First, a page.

Modern Pressure

Daniel Romano

New West Records, 2017

REVIEW BY: Tom Haugen


Lately, Canada's Daniel Romano has been as prolific as Ryan Adams was in his heyday, releasing one, sometimes two albums a year. Also, like Adams, Romano is prone to genre skipping, often bringing elements of country, folk, psychedelia, and Americana to his dizzying, unclassifiable sounds. Following on the heels of his very well-received and experimental album my_heart_sings_the_harmony_web_ad_alt_250 Mosey, here Romano retreated to a cabin in Sweden to take a more solitary approach for his seventh release. Opting for a more retro-focused listen, he aligned his nasally vocals with layers and layers of sounds (Romano plays nearly all the instruments on the album) that most obviously illuminates a Bob Dylan influence.

Now, this isn't to say Dylan is the only influence here. Songs like “What's To Become Of The Meaning Of Love” with its backward guitars give nod to The Beatles, and the arid, dusty presence of violins and horns on “Modern Pressure” certainly draws parallels to current indie stars Calexico.

But mostly, Romano is just his usual unpredictable self. On tracks such as “The Pride Of Queens,” he shows traces of his early punk years in the guitar work, while the horns of “Dancing With The Lady In The Moon” bring a Mariachi feel. Album highlight “Roya” is a straightforward folk-rocker made to blast loud while driving down the freeway, and occasionally he moves beyond the throwback rock to deliver more modern moments like the ultra-melodic “Sucking The Old World Dry.”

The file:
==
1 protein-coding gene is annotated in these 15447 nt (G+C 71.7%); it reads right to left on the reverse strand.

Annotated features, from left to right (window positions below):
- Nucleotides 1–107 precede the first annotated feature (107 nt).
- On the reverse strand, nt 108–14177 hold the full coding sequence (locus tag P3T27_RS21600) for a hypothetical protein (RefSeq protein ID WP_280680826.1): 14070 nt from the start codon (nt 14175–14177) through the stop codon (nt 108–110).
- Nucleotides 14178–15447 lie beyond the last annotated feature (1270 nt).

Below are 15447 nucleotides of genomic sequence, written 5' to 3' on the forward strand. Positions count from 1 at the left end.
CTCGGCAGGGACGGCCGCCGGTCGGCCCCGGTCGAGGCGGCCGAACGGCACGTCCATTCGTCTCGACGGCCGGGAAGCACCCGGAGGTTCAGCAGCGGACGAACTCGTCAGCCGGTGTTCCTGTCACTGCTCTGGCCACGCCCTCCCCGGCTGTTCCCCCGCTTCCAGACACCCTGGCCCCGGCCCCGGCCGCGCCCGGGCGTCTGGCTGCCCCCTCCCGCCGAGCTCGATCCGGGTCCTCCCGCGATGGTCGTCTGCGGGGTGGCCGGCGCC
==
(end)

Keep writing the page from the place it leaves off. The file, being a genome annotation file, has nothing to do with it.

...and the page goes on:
It's unfortunate that many people only know Romano from his work with City And Colour, as his songwriting is some of the most creative, timeless, and unique that exists today. As if his three Juno nominations and three Polaris Prize nominations aren't impressive enough, Modern Pressure is hands down one of the best albums of not only his career, but of 2017, too.

Rating: A

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